28 Program Running on MIPS # MIPS assembly code # $s0 = array base address, $s1 = i # initialization code lui $s0, 0x23B8 # $s0 = 0x23B80000 ori $s0, $s0, 0xF000 # $s0 = 0x23B8F000 addi $s1, $0, 0 # i = 0 addi $t2, $0, 1000 # $t2 = 1000 loop: slt $t0, $s1, $t2 # i < 1000? beq $t0, $0, done # if not then done sll $t0, $s1, 2 # $t0 = i * 4 (byte offset) add $t0, $t0, $s0 # address of array[i] lw $t1, 0($t0) # $t1 = array[i] sll $t1, $t1, 3 # $t1 = array[i] * 8 sw $t1, 0($t0) # array[i] = array[i] * 8 addi $s1, $s1, 1 # i = i + 1 j loop # repeat done: 28

29 C to Machine Code Start writing program in a high-level language Compiler translates this into simple instructions that the processor will understand Assembler translates this into 1s and 0s that will control the processor 29

30 This Course Carnegie Mellon Abstraction Hiding details when they are not important Abstraction Levels Application Software Operating Systems Architecture Micro architecture Logic Digital Circuits Analog Circuits Devices Physics Examples Programs Device drivers Instructions, Registers Datapath, Controllers Adders, Memories AND gates, NOT gates Amplifiers Transistors, Diodes Electrons 30

31 In This Lecture Motivation for the lecture series Why should you care about Digital Circuits? The Art of Managing Complexity How can extremely complex systems be designed? Organization of the Course Information on the lectures Laboratory Exercises Exam How to get help when you are stuck 31

32 Schedule Lectures: Thursday, Friday, 10:00-12:00, ETH HG E7 09:00-10:00, ETH ML D28 No lectures on: 25 th, 31 st of March, 1 st of April (Easter) 5 th of May (Ascension) 3 rd of June (Last Day of School) Lab exercises: Will start in the third week of the semester (8 th of March) 10 lab sessions 2 hours each Lab sessions on Tuesday, Wednesday, Thursday and Friday In HG E 26.1 and HG E

33 Changes to the Lecture This Year Record number of students, changes to labs: In previous years all groups had one board. This year, we may not have enough boards, we will make them available for exercises. We will have some boards available for interested students Even more assistants for the laboratory exercises 6 assistants for every lab session One more session (Tuesday) Lectures (mostly) in German for technical problems Read by all TAs and the lecturers Quick help at all (well, almost all) times 33

34 Course Book Literature: Digital Design and Computer Architecture, David Harris and Sarah Harris ISBN-10: The course closely follows this book: (first edition) (second edition) PDFs for download from ETH or with ETH VPN from home 34

35 Content The story of 1s/0s (ch1) Logic Design (ch2-3) Verilog (ch4) Digital Building Blocks (ch5) Assembly (ch6) Microarchitecture (ch7) Memory Systems (ch8) The older (2007) edition of the book is more aligned to the lecture 35

36 Laboratory Exercises Goal: By the end of the lecture (with a little help) design your own processor and make it work! Understand how processors are built Get an insight of how everything comes together This is an ambitious goal, so some of the exercises will be challenging 36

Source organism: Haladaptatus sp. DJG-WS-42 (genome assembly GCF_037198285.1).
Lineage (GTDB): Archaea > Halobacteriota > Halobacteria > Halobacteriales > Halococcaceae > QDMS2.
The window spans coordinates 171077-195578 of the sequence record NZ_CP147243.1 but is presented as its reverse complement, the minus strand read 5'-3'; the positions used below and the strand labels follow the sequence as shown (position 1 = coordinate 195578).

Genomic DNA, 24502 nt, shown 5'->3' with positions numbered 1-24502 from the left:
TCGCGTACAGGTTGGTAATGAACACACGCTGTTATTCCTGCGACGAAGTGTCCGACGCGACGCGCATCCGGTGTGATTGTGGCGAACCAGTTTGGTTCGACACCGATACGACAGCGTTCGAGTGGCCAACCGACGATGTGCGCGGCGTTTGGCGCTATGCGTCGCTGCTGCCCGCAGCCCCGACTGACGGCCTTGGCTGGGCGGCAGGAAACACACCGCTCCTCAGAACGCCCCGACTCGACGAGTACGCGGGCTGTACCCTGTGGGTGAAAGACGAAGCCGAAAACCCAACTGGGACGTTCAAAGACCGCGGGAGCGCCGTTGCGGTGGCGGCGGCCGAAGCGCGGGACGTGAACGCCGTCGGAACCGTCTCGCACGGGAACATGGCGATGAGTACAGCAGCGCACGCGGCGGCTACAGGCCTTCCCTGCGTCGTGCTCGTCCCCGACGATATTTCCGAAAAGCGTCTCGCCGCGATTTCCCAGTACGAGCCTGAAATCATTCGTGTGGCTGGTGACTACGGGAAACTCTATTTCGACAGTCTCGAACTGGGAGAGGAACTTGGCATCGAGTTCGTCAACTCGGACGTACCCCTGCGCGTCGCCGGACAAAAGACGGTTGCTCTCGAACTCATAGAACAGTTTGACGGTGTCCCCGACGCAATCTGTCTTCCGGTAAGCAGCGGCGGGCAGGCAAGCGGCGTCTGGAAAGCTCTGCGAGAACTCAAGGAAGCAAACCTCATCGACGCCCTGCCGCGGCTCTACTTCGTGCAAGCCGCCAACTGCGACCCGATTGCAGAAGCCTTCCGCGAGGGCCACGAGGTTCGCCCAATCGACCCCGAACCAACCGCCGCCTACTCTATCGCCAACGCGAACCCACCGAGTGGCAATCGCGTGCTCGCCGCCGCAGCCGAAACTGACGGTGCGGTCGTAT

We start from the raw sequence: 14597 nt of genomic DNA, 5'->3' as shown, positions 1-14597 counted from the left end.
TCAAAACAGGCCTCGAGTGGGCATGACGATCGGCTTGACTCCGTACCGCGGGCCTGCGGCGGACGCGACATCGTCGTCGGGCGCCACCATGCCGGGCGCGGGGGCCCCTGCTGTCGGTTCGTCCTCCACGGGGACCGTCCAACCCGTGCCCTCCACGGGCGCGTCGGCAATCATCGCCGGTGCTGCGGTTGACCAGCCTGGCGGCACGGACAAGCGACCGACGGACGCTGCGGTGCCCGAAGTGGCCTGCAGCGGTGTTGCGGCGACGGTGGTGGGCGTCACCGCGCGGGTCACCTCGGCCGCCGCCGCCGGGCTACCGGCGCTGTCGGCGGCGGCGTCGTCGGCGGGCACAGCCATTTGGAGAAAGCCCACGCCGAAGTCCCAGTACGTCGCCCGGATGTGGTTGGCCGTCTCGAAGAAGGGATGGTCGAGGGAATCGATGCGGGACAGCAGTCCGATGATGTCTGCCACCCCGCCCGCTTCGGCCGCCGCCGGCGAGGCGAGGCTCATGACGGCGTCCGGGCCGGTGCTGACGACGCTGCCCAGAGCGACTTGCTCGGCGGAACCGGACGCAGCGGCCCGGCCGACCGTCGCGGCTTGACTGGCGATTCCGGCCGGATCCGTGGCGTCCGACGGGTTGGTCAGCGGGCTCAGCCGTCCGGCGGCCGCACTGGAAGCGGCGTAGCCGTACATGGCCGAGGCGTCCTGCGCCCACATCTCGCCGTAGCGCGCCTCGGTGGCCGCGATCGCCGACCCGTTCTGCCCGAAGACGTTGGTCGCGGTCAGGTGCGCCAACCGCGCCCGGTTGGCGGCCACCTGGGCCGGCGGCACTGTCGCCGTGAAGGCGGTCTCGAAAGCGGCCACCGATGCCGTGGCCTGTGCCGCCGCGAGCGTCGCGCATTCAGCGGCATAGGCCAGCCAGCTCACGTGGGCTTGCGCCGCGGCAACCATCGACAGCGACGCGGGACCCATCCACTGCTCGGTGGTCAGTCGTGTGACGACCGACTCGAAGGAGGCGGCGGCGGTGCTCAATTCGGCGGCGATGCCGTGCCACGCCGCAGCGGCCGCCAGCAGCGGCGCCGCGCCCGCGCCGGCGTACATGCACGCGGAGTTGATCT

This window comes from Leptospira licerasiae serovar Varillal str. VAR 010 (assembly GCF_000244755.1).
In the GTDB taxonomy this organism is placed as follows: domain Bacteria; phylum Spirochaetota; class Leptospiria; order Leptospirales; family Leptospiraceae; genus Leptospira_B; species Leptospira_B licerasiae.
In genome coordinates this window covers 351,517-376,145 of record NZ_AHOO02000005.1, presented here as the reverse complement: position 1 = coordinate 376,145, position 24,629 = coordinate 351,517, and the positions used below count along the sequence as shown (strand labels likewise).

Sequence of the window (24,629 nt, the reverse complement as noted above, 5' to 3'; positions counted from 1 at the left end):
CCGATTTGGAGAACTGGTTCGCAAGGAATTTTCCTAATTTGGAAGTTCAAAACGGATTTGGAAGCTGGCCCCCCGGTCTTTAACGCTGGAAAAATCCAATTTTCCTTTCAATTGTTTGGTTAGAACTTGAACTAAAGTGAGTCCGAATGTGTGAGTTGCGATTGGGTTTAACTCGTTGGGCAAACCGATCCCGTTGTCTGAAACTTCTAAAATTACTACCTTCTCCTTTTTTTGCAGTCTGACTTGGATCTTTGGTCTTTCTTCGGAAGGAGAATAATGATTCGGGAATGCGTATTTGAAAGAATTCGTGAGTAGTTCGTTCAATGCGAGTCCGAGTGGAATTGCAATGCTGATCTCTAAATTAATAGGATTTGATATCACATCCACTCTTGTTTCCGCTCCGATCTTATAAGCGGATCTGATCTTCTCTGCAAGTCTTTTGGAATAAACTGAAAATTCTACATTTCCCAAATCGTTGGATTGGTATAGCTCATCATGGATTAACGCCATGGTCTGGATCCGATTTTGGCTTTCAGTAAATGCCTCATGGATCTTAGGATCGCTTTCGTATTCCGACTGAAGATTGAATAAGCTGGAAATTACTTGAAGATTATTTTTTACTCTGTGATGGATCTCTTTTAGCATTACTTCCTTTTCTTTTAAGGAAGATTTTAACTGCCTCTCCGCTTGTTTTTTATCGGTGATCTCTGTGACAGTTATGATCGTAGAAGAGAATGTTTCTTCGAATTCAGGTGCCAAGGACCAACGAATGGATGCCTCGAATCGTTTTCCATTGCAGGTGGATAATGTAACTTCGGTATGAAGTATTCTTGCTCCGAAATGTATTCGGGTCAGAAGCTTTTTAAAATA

37 Laboratory Exercises Every group will work using an FPGA* board We will have some boards available to take home and experiment on your own if you want We will work in groups of two You will be able to enroll yourself electronically Four sessions per week Tuesday 08:15-10:00 Wednesday 13:15-15:00 Thursday 15:15-17:00 Friday 13:15-15:00 37 * Field Programmable Gate Array: a generic system that can be programmed to perform any digital function

38 Laboratory Exercise Topics Drawing Schematics Programming FPGAs Using Verilog Understanding Finite State Machines Developing your Arithmetic Logic Unit Writing MIPS assembly programs Implementing a single-cycle MIPS architecture 38

39 Laboratory Exercises will be Graded Laboratory exercises will account for 25 out of 100 points of your final grade You will be required to demonstrate your implementation Hand in a short report within 1 week of finishing every lab Only one report per group The report will be graded within the following week Each lab is 2.5 points Repeating students can choose: Take last years lab grade and not follow them this year Follow the lab exercises and get a new grade Decision must be made during enrolling in lab groups. No change afterwards! 39

40 Laboratory Exercises are Supervised There will be 2 hour supervised laboratory sessions Assistants will be there to answer your questions, and evaluate your results You can also work on your own, and come to present your results during the lab sessions You just need to show your results to an assistant during lab hours 40

41 Alternatives for Using the Software Come during laboratory hours and use the labs no need for setup, the computers are already pre-installed with what you need Install the software on your computer manually (approx. 10GB) Installation instructions: 41

42 About the Software Xilinx ISE Synthesis tool and environment (Verilog circuits) Professional software used in industry Not designed for education Can be a bit tough in the beginning But you learn the real thing So: Attend the lab sessions 42

43 Examination 90 minute exam within the exam period Scheduled by the school, we have no influence on the exam time. 6 to 8 questions, related to the lectures and labs Everything covered in the lectures can be part of the exam Six pages of hand-written notes allowed Accounts for 75 out 100 points of the final grade 25 points will come from the exercises Previous exams available through VIS 43

44 If You Need Help Write an to: All lecturers and assistants will receive this Write directly to: Frank Gürkaynak: Srdjan Capkun: 44

45 Further Information Lecture web page Any questions? 45